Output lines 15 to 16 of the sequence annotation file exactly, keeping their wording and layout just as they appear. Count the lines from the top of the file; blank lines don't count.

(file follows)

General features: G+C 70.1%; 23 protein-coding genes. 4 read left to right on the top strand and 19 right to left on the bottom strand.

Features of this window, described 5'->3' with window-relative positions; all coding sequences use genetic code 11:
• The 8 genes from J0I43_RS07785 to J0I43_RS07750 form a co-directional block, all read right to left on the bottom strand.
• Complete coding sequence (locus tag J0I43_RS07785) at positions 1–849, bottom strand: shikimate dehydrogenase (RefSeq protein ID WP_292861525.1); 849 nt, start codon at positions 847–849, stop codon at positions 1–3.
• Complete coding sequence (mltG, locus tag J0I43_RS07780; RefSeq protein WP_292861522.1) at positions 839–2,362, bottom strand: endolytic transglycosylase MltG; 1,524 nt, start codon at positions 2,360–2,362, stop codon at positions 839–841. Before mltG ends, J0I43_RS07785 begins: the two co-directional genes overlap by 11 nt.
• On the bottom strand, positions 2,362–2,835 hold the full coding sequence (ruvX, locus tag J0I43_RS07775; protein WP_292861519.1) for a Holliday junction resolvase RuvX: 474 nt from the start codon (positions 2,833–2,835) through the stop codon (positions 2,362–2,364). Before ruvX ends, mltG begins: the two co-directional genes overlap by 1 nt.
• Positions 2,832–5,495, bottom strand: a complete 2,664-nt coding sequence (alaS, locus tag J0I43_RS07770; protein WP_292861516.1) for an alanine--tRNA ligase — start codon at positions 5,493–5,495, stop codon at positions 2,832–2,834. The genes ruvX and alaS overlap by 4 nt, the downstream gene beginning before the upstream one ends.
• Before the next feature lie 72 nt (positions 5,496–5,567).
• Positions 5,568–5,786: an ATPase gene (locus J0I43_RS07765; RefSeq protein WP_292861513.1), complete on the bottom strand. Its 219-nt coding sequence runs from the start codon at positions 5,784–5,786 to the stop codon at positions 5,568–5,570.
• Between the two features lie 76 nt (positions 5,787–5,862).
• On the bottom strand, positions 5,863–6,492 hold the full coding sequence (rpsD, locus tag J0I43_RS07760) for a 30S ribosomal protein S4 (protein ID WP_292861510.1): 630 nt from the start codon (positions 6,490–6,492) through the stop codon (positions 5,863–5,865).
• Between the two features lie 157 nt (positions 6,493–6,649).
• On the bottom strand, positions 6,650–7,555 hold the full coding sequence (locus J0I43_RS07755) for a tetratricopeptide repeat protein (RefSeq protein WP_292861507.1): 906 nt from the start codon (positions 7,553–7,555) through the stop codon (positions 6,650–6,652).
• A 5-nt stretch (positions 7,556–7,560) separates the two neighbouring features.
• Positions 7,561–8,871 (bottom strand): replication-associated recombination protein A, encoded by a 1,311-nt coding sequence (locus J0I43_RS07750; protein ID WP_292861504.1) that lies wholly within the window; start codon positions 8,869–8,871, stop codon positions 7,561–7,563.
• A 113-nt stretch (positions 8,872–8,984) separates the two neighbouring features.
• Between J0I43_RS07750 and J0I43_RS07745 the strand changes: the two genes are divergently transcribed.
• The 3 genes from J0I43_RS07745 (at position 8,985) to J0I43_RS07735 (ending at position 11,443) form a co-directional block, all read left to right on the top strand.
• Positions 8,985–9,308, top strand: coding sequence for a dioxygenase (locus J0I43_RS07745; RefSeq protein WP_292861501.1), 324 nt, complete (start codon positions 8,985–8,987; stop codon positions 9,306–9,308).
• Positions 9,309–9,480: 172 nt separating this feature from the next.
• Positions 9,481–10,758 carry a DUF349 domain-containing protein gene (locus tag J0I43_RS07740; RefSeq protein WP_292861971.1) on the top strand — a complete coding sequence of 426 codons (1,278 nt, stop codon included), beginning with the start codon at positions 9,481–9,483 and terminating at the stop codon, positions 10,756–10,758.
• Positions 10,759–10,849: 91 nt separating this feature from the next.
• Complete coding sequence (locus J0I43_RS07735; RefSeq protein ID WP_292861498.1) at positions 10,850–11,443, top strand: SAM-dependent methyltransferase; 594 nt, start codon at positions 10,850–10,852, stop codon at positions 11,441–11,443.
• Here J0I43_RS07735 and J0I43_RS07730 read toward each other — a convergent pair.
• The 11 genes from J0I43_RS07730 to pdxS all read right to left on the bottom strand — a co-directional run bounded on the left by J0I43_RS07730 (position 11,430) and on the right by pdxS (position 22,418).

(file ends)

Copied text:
• Positions 7,561–8,871 (bottom strand): replication-associated recombination protein A, encoded by a 1,311-nt coding sequence (locus J0I43_RS07750; protein ID WP_292861504.1) that lies wholly within the window; start codon positions 8,869–8,871, stop codon positions 7,561–7,563.
• A 113-nt stretch (positions 8,872–8,984) separates the two neighbouring features.